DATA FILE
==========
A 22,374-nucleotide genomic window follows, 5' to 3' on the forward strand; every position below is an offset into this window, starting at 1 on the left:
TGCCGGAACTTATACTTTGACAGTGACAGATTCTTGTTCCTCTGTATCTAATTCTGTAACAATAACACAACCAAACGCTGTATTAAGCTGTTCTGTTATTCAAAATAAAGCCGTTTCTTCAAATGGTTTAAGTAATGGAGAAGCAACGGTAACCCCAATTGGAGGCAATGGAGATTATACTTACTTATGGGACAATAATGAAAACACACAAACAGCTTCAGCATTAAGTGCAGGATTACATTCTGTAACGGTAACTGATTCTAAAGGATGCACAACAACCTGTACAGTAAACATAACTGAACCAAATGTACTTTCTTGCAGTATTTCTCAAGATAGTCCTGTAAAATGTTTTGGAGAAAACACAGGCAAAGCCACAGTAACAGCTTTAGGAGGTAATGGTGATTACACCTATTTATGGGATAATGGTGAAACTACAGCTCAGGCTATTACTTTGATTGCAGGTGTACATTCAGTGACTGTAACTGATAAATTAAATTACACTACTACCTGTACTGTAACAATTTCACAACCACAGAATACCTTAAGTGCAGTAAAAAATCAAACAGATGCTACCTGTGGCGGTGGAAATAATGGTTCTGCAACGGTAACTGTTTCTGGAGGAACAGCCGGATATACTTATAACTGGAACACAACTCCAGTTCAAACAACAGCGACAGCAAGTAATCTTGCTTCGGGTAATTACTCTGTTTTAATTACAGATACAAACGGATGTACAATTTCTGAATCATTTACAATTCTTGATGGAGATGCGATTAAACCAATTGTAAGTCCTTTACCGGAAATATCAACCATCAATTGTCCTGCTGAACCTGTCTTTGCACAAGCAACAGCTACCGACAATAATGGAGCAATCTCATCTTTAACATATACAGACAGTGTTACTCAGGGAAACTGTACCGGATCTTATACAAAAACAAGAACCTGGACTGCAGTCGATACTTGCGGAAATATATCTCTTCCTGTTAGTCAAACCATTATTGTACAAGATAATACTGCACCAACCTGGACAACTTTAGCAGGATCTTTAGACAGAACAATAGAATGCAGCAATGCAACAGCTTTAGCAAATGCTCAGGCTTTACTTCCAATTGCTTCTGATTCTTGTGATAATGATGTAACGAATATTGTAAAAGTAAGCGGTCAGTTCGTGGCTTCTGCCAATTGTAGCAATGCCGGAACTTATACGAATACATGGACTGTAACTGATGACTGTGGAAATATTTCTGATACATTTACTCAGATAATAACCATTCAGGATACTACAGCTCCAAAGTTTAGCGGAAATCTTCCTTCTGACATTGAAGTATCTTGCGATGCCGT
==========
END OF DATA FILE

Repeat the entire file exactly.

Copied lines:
A 22,374-nucleotide genomic window follows, 5' to 3' on the forward strand; every position below is an offset into this window, starting at 1 on the left:
TGCCGGAACTTATACTTTGACAGTGACAGATTCTTGTTCCTCTGTATCTAATTCTGTAACAATAACACAACCAAACGCTGTATTAAGCTGTTCTGTTATTCAAAATAAAGCCGTTTCTTCAAATGGTTTAAGTAATGGAGAAGCAACGGTAACCCCAATTGGAGGCAATGGAGATTATACTTACTTATGGGACAATAATGAAAACACACAAACAGCTTCAGCATTAAGTGCAGGATTACATTCTGTAACGGTAACTGATTCTAAAGGATGCACAACAACCTGTACAGTAAACATAACTGAACCAAATGTACTTTCTTGCAGTATTTCTCAAGATAGTCCTGTAAAATGTTTTGGAGAAAACACAGGCAAAGCCACAGTAACAGCTTTAGGAGGTAATGGTGATTACACCTATTTATGGGATAATGGTGAAACTACAGCTCAGGCTATTACTTTGATTGCAGGTGTACATTCAGTGACTGTAACTGATAAATTAAATTACACTACTACCTGTACTGTAACAATTTCACAACCACAGAATACCTTAAGTGCAGTAAAAAATCAAACAGATGCTACCTGTGGCGGTGGAAATAATGGTTCTGCAACGGTAACTGTTTCTGGAGGAACAGCCGGATATACTTATAACTGGAACACAACTCCAGTTCAAACAACAGCGACAGCAAGTAATCTTGCTTCGGGTAATTACTCTGTTTTAATTACAGATACAAACGGATGTACAATTTCTGAATCATTTACAATTCTTGATGGAGATGCGATTAAACCAATTGTAAGTCCTTTACCGGAAATATCAACCATCAATTGTCCTGCTGAACCTGTCTTTGCACAAGCAACAGCTACCGACAATAATGGAGCAATCTCATCTTTAACATATACAGACAGTGTTACTCAGGGAAACTGTACCGGATCTTATACAAAAACAAGAACCTGGACTGCAGTCGATACTTGCGGAAATATATCTCTTCCTGTTAGTCAAACCATTATTGTACAAGATAATACTGCACCAACCTGGACAACTTTAGCAGGATCTTTAGACAGAACAATAGAATGCAGCAATGCAACAGCTTTAGCAAATGCTCAGGCTTTACTTCCAATTGCTTCTGATTCTTGTGATAATGATGTAACGAATATTGTAAAAGTAAGCGGTCAGTTCGTGGCTTCTGCCAATTGTAGCAATGCCGGAACTTATACGAATACATGGACTGTAACTGATGACTGTGGAAATATTTCTGATACATTTACTCAGATAATAACCATTCAGGATACTACAGCTCCAAAGTTTAGCGGAAATCTTCCTTCTGACATTGAAGTATCTTGCGATGCCGT